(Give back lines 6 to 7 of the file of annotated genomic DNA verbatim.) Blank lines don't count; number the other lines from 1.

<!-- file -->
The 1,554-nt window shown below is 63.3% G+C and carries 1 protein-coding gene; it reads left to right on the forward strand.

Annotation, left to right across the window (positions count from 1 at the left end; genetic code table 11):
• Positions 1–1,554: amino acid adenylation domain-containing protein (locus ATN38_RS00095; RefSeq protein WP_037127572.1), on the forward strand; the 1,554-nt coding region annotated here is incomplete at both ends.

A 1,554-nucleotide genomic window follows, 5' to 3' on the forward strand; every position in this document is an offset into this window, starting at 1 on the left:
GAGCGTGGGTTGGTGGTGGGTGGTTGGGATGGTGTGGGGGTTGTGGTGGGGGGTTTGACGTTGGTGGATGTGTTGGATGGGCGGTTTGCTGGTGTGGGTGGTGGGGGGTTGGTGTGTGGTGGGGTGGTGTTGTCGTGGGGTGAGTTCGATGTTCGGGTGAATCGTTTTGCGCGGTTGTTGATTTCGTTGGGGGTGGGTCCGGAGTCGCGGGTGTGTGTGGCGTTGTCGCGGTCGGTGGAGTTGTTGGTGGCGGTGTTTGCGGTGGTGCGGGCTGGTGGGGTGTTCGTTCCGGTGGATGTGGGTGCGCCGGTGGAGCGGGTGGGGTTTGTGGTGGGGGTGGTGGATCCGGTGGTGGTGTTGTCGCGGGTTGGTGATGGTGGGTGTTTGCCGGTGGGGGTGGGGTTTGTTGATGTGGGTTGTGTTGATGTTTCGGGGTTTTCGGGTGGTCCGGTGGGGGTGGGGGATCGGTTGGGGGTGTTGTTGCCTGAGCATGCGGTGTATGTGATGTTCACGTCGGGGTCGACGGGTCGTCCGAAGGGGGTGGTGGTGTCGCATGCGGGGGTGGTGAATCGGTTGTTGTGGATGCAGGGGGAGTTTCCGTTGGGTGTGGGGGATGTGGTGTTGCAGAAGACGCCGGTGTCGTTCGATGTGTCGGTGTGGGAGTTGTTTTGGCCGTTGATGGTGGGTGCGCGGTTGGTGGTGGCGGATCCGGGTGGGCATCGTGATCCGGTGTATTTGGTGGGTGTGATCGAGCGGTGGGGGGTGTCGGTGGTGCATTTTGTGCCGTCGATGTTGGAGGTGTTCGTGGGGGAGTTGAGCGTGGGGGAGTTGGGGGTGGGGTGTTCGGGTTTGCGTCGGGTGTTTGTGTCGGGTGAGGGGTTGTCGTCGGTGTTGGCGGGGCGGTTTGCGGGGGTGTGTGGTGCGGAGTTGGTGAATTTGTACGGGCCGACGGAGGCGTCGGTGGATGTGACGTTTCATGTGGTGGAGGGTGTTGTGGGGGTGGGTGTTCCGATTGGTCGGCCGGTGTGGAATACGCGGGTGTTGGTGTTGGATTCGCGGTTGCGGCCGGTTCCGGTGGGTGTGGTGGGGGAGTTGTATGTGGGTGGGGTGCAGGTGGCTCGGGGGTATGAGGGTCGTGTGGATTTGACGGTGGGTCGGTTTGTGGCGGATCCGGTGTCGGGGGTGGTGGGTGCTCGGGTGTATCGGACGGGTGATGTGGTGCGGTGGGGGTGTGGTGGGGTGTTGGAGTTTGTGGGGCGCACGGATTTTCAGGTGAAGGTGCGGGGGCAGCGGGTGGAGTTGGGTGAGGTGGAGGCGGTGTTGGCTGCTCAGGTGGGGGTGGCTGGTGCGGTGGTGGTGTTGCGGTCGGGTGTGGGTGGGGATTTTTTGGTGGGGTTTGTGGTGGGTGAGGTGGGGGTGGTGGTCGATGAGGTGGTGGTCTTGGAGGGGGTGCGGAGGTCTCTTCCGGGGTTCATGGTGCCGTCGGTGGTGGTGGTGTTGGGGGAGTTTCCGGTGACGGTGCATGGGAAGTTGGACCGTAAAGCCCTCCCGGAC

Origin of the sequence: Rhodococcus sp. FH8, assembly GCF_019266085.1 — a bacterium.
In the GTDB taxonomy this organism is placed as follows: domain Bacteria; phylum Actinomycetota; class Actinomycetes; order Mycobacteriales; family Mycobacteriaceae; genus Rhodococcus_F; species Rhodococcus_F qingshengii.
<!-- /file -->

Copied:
Origin of the sequence: Rhodococcus sp. FH8, assembly GCF_019266085.1 — a bacterium.
In the GTDB taxonomy this organism is placed as follows: domain Bacteria; phylum Actinomycetota; class Actinomycetes; order Mycobacteriales; family Mycobacteriaceae; genus Rhodococcus_F; species Rhodococcus_F qingshengii.